Criminal Libel Act will be approved - P.M.

By Joyetter Luamanu ,

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"FREEDOM IS NOT FREE; IT IS LIMITED" P.M. Tuilaepa Sa'ilele Malielegaoi. Photo / File Photo.

The reinstating of the Criminal Libel Act will be subject to approval before Parliament by December, 2017. 

This is according to Prime Minister Tuilaepa Sailele Malielegaoi during his weekly press conference with the media. 

The Criminal Libel Act was abolished back in 2013 and the government has moved to reinstatement as part of efforts to address the growing number of ‘ghost writers’ who use fake social media pages to attack members of the public.  

One such page is known as “Ole Palemia”.  

The Prime Minister was asked for a comment on the concerns raised by Acting President of the Journalists Association of Western Samoa (J.A.W.S.), Rudy Bartley, who has called on the government to find “a more realistic” solution to track “ghost writers” who use fake social media pages to attack members of the public.

He believes the move to reintroduce the Criminal Libel law, which had been removed in 2013, is not the best way forward for Samoa. 

However that will not be considered according to Tuilaepa.

He stated that at the next Parliament Session in December the Criminal Libel will be approved to be enacted. 

“There is the mentality the reporters have; they can freely write whatever they think

“And this mindset was hammered by the court as there is no such thing. 

“You cannot freely express what you think at the expense of others that is wrong,” said Tuilaepa. 

“You should know that once you publicize what you think defaming another. Be prepared, as you will be struck. 

“Under the law, journalists are under the impression they are free to publicly publicize whatever….well that has been corrected by the court.

“There is no such thing.

‘Freedom is not free; it is limited,” said Tuilaepa. 

“If what you are saying is accurate then you have nothing to worry about.” 

According to Tuilaepa there are those reporters who report what happened.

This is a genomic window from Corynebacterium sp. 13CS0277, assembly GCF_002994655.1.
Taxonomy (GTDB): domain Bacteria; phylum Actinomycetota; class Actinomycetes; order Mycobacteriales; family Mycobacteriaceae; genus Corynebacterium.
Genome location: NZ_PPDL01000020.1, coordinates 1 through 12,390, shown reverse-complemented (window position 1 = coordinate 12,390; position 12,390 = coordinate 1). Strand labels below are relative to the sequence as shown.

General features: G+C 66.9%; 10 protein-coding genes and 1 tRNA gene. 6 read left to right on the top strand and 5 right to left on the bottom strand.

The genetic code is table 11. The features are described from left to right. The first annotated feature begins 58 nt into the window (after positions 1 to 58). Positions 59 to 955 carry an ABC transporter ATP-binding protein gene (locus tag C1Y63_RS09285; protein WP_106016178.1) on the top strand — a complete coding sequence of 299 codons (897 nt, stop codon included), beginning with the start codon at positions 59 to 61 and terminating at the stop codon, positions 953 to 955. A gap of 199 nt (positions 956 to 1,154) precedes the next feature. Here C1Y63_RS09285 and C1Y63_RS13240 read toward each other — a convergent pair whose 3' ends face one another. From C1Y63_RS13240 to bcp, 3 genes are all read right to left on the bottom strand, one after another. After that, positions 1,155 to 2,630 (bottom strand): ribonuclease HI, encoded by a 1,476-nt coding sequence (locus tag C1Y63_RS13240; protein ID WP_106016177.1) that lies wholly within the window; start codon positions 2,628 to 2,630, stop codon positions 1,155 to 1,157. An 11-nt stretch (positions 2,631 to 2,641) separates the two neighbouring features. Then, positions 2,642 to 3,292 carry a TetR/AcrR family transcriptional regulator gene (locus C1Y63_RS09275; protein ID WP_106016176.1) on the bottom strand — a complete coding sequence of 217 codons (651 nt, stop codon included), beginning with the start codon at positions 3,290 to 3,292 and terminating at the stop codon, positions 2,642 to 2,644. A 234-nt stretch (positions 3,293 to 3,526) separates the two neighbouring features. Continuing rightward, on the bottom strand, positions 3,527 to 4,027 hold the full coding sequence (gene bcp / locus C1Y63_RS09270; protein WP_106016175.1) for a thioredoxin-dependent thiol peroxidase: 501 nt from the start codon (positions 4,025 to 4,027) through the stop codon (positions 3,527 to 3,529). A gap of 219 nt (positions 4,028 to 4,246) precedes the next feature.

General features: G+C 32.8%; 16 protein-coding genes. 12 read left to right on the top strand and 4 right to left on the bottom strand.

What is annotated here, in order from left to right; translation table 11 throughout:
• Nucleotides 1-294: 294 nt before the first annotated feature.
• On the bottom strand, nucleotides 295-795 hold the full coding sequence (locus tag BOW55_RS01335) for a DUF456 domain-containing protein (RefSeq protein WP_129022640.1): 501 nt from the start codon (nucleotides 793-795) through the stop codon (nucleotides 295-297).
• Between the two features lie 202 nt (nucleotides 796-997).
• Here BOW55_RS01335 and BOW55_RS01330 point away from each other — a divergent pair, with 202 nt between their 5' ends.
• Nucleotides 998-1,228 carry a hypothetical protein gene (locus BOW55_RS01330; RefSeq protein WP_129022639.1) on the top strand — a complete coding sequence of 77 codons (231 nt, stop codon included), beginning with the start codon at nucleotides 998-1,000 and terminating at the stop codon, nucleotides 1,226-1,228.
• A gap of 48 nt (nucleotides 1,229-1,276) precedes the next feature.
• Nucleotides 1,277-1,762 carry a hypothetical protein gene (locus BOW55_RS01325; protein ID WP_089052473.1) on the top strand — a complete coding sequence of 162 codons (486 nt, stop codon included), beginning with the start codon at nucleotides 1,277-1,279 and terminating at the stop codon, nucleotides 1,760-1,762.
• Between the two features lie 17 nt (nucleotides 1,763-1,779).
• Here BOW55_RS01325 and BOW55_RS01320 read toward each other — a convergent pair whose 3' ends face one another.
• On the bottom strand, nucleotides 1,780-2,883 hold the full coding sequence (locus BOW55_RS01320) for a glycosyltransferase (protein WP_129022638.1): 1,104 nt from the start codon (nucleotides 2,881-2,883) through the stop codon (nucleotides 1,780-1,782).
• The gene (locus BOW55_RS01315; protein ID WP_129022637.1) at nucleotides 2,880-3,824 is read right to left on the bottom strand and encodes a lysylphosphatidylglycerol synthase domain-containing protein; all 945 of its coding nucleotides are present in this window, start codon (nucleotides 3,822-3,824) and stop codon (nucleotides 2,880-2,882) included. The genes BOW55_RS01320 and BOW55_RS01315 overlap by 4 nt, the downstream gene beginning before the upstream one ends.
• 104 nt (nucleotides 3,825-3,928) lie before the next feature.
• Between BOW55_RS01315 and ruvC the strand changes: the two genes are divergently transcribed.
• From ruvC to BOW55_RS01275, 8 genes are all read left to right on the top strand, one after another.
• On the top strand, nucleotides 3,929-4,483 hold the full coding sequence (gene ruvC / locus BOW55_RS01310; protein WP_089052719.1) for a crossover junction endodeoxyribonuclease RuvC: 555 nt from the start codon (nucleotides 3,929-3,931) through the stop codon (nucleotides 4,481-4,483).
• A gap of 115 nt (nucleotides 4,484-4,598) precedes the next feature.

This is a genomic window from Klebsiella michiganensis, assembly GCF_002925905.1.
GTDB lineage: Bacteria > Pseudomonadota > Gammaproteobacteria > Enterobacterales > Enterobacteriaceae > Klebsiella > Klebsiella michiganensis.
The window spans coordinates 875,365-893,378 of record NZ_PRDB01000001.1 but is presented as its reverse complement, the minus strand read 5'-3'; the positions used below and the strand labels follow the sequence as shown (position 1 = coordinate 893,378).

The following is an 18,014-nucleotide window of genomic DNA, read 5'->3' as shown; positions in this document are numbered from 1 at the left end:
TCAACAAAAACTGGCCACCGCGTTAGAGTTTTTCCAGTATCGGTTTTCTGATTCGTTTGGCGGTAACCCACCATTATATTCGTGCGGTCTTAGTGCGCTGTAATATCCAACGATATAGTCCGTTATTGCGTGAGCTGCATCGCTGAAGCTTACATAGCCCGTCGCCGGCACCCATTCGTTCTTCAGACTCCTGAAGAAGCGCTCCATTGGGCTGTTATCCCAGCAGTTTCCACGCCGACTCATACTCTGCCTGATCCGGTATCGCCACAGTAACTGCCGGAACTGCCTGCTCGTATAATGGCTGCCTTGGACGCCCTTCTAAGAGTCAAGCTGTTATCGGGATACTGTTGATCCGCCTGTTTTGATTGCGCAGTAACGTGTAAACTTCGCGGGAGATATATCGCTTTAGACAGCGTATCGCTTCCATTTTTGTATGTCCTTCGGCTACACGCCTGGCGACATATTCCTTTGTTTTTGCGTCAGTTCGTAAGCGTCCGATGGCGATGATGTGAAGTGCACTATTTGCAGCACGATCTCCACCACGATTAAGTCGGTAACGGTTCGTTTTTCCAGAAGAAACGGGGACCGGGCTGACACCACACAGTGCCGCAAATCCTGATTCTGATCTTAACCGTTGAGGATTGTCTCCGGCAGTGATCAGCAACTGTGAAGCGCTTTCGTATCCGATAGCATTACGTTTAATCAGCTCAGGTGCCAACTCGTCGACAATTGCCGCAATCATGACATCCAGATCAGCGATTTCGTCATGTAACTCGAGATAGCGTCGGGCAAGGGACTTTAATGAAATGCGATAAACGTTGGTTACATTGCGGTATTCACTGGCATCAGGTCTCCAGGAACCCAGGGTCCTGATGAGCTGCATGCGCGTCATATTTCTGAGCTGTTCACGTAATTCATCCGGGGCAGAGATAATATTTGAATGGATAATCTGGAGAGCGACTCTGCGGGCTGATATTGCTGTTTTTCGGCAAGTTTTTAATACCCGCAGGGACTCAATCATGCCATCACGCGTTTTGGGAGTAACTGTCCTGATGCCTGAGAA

“They stick to the guidelines of their profession and report accurately and they don’t input their opinions or twist the story. 

“This was not really a big deal back then, due to the lack of understanding of the matter. “Also back then people were under the impression that members of the press have the freedom to publicize anything. 

“No, that is wrong. 

“This is why the government moved to establish a Media Council who set up guidelines for the reporters and hold them accountable. 

“There are two types of reporters; one who follows the guidelines and reports accurately and a reporter who would make up stories and make hefty accusations and defame people to make money, and also spruce up the headline on the paper to attract readers and make money. 

“Those are the ones who are furious about us  bringing back (criminal libel),” said Tuilaepa. 

“They hide behind fake names and defame people all the time -  a very unChristian thing to do.

“Those people, who are furious about the move, are the ones doing it. 

“And if you see them, they look sick.” He said these types of people will never reach 60 or 70 years old and they will die early. 

Earlier this week, Acting President J.A.W.S. said the re-introduction of the Criminal Libel law is of serious concern and it will have a negative impact on the work of the media in Samoa.  

“Freedom of the media (to do its work) is fundamental to any democracy and laws which hinder this are not acceptable.” 

Mr. Bartley made the comments in response to questions from the Samoa Observer.

According to Mr. Bartley, J.A.W.S. exists to help, develop and protect the work of the media and its practitioners in Samoa. 

 “We are also concerned about the use of social media as a platform for slander and malicious attacks,” Mr. Bartley pointed out.

“I assume this is the reason why the government is reintroducing this law. 

“Those behind these attacks have tarnished the work and integrity of the media as a source of knowledge and information for our people.” 

He also told the Samoa Observer the government should find a more realistic, practical solution other than reintroducing this law. 

He explained the reason J.A.W.S. has not made any public comment about the issue until now, is that they wanted to discuss this further with their membership at their upcoming A.G.M. scheduled for 27 November 2017. 

© Samoa Observer 2016

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